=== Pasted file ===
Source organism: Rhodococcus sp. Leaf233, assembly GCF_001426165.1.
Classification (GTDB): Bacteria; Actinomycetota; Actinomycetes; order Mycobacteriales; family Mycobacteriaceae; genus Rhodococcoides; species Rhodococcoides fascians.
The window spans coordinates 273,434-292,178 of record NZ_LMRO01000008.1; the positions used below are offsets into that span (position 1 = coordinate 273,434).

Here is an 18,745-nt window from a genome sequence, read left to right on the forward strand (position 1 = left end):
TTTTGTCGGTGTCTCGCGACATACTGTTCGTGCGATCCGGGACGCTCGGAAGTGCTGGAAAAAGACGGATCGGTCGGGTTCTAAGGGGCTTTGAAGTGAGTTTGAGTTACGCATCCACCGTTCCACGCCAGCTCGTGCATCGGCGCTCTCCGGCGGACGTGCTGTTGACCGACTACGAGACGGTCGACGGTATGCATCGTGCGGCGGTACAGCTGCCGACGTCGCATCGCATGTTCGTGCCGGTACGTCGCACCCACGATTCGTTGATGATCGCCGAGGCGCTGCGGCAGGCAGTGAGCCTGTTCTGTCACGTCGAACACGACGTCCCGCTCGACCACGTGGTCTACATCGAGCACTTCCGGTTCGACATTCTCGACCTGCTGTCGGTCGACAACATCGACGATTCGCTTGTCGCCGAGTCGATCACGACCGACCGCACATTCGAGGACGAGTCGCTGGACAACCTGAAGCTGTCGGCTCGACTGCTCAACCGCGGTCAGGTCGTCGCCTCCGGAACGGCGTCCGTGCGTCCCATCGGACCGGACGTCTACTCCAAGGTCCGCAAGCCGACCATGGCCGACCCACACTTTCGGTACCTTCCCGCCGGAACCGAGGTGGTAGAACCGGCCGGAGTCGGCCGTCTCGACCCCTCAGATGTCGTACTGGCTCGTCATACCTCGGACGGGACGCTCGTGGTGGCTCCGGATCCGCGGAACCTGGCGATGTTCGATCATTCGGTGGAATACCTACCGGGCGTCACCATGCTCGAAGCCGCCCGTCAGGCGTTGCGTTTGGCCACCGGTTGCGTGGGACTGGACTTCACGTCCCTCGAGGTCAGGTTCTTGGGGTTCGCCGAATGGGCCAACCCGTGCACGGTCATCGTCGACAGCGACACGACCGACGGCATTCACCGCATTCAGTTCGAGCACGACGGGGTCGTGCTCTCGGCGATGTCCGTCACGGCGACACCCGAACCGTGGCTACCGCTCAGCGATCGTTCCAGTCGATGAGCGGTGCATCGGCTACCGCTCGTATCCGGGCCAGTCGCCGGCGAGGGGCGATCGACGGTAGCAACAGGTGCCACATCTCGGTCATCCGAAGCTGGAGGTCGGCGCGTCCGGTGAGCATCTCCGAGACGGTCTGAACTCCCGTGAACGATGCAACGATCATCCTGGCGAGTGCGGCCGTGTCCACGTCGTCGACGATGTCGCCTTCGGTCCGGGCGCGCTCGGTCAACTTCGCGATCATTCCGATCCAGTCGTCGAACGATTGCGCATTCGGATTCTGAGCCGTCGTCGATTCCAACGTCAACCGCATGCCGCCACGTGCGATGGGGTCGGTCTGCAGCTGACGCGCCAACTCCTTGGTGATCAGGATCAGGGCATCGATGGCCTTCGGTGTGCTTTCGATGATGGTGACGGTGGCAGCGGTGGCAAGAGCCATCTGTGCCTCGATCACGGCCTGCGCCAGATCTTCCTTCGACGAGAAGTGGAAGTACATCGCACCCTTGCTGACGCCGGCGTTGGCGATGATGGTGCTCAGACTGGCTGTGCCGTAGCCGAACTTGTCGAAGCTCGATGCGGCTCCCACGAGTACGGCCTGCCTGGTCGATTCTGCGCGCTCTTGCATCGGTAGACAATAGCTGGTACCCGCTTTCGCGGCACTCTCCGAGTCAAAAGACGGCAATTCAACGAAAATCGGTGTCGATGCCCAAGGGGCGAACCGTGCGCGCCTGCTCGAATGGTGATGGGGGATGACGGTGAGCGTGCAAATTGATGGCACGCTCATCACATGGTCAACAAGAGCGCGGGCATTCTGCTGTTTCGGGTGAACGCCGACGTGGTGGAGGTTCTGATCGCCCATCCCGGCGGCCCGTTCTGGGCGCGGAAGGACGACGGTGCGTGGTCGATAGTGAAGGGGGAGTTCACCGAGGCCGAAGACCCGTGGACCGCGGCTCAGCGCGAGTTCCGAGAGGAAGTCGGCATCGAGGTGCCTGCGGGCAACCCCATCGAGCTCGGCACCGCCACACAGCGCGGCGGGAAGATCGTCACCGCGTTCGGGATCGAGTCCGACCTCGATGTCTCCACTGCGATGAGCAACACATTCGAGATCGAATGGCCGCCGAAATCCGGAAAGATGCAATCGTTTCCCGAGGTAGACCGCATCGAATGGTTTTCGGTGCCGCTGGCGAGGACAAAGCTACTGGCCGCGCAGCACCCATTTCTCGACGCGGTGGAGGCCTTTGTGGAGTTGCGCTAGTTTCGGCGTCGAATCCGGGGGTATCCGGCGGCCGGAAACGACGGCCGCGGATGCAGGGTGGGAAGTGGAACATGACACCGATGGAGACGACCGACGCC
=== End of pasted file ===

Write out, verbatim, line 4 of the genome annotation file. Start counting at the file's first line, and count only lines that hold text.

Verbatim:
Here is an 18,745-nt window from a genome sequence, read left to right on the forward strand (position 1 = left end):